Actually... be kind to all those we meet... the ripples of kindness should not be underestimated...
Contrary to popular media, doctors are human too. Doctors are born, live, and die just like everyone else. There is nothing inherently magical in the preparation of physicians that mould them from soft and fleshy homo sapiens with tender souls into hardened robots with scientific logic. In fact, doctors may be more fragile than the average population if one were to consider the statistics. Increased burnout. More depression. Higher rates of suicide.
And yet, the façade persists.
On the outside, you probably won’t see a difference. I doubt it’s possible to observe the slight tremor of my hand as I log onto the computer or the subconscious tremble as I ask what I can do for you as your primary care doctor these days. I hope you won’t notice actually. You can’t see the emotional scars that I carry from working in the field of medicine and occasionally getting caught in the crossfire of a frustrated injured patient hurtling arrows of hurtful accusations at the profession, or having a previously healthy man die underneath my hands doing CPR, or failing to resuscitate a tiny stillborn baby. Some arrows hit harder than others. More recently you might have heard the pieces come cascading down in a tumbling avalanche of shattered glass in fact. Those were the broken bits of my self-confidence and belief in the goodness of humanity slipping into a million tinkling shards that were washed down the drain by a flood of invisible heart tears.
Yes, doctors are humans too.
In spite of our outward professional personas of academic intelligence and logical reasoning fraying at the edges by a frenetic schedule of sick patient-visits and overwhelming written documentation, physicians are every bit as human as the breastfeeding mother in the nursery or the elderly man who sheds tears over his wife in the ICU. Doctors find themselves in those situations too – perhaps they’re at a disadvantage because some have sat on both sides of the fence where a certain amount of “ignorance is bliss” might have helped.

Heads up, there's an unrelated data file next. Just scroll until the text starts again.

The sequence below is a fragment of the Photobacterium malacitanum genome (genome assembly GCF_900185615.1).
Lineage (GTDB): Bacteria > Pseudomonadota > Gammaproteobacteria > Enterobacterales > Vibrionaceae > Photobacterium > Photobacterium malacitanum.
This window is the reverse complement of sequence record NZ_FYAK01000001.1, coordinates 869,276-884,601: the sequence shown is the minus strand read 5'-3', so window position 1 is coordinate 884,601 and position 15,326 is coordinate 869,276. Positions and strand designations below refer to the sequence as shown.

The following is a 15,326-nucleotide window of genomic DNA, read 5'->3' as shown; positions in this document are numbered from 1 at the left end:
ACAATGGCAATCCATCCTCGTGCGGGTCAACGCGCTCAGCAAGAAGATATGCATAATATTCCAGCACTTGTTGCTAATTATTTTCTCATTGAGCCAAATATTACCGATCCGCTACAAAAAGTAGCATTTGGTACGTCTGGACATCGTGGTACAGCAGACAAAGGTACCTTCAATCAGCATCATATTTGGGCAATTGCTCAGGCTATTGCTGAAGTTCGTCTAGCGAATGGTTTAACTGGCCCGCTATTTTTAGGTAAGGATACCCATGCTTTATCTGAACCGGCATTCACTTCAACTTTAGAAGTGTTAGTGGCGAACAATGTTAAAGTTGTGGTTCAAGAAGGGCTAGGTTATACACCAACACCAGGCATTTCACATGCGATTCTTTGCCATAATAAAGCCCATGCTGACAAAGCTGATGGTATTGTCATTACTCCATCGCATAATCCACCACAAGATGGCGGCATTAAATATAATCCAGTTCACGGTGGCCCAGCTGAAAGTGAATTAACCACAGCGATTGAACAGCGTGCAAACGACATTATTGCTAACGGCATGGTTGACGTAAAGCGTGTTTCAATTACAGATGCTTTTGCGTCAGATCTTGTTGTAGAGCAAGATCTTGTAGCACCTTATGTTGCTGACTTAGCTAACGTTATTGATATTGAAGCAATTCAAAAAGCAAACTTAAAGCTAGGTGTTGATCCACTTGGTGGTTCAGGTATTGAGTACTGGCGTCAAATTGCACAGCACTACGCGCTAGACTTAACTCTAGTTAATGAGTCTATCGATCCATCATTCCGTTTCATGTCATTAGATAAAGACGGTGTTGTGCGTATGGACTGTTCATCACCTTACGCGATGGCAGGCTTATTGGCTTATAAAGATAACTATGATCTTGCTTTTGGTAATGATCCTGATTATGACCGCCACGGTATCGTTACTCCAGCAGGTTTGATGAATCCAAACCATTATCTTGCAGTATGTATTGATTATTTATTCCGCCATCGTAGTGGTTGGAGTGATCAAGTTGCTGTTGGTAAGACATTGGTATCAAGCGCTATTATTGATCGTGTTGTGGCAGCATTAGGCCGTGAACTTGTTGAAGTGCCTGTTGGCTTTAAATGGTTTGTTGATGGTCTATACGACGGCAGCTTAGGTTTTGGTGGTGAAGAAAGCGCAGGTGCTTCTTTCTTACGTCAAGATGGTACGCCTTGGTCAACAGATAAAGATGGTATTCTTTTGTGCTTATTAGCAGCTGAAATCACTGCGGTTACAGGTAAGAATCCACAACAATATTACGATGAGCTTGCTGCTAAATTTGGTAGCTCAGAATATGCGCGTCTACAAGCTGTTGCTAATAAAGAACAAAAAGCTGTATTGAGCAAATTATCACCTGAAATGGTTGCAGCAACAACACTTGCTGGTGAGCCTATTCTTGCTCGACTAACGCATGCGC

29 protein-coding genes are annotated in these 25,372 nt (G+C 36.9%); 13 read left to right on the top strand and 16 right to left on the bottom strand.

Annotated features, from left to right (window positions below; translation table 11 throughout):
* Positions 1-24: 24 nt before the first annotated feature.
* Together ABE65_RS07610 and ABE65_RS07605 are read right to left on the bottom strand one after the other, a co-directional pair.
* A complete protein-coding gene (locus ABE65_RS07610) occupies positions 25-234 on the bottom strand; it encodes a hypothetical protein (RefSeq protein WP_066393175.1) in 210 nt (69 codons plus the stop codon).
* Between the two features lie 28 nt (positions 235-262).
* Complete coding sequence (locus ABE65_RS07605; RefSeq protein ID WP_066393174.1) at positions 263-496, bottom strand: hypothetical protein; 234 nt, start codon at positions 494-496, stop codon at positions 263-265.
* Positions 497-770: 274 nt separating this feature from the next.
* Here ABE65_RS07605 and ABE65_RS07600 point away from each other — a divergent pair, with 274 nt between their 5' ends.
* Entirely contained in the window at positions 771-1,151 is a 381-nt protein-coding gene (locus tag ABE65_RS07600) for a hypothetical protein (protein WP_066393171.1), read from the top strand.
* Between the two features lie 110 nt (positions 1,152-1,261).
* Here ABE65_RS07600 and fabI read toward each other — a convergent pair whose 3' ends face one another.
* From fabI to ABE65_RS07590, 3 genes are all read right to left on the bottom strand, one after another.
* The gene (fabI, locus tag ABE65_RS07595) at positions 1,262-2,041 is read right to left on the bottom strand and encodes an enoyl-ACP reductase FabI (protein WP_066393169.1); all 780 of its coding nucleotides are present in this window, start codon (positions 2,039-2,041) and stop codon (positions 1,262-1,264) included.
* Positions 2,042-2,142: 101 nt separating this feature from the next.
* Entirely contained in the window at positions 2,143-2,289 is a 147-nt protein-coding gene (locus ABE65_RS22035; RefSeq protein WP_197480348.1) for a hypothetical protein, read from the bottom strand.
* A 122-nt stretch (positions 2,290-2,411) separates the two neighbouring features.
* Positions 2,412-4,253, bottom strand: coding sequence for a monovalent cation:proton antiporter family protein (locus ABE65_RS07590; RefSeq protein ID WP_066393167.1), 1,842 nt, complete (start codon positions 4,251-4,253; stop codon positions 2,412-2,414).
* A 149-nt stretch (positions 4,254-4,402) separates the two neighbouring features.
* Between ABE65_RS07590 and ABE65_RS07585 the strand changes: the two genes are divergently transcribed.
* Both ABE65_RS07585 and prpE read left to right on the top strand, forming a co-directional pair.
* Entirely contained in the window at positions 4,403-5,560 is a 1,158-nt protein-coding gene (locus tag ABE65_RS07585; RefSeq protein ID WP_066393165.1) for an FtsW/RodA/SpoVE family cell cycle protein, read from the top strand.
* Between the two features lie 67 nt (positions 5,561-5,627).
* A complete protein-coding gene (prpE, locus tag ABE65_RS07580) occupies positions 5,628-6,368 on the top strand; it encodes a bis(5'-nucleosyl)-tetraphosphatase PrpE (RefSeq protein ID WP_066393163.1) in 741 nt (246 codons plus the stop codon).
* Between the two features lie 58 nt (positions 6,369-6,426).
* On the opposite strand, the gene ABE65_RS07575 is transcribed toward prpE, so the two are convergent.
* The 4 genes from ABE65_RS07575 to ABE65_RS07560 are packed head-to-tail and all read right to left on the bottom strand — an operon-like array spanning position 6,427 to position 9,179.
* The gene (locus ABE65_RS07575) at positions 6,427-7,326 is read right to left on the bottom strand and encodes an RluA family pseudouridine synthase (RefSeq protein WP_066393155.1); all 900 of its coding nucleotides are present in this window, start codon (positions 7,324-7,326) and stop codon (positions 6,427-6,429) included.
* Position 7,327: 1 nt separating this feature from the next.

White coats and name titles like M.D. and D.O. do nothing to protect us against the stinging angry words of unhappy patients.
“I find your attitude rude and arrogant!” the patient stormed out of the examination room.
“I’m so sorry. I truly didn’t mean it that way. I was just trying to provide the best health care for you…” my apology backpedalled aimlessly into the dust as the door shut against the agitated figure of the elderly patient. Her abrupt departure was unexpected to say the least.
My initial reaction was shock. What?! Did she really just leave?
Within seconds this morphed into a more enduring crush of nascent confidence. My stomach plunged to dark rocky depths in the split second it took to log off the computer and realise there was nothing I could do to placate the agitated patient-client. She was gone. Redemption disappeared at the slam of the door.
“Um,” I turned to the nurse helping me that day, embarrassment and shame slowly dawning upon me. “What should I do?” I asked her. “My patient just walked out on me. She said I was rude.” It hurt to admit anyone would ever say such a thing about me. I like to believe that I am generally professional and able to communicate at least on a doctor-patient level with almost anyone. Clearly I’d struck a sore nerve. I had offended the patient. It was a miscommunication yet still it hurt.
It was an error in communication that ruined my day. As much as my intelligence assured me that I was still a competent doctor, I couldn’t shake that small nagging aura of foreboding. Someone out there hates me. Cognitively I know I will never please everyone but my heart still wishes such wasn’t the case. In spite of my best efforts, I wish I could please everyone. My logical brain can accept that not everyone will be happy with my care. Statistically, I realise there will be a percentage of patients that are unhappy with my professional services for one reason or another, likely having nothing to do with my competence. Still… and yet… I felt horrible.
Yesterday a patient came to see me. “You’ve restored my faith in this organisation” she’d informed me. Her genuine gratitude brightened my day.
Others this week have smiled and thanked me for taking the time to listen to their concerns and answer their questions. “Is there anything else I can do for you?”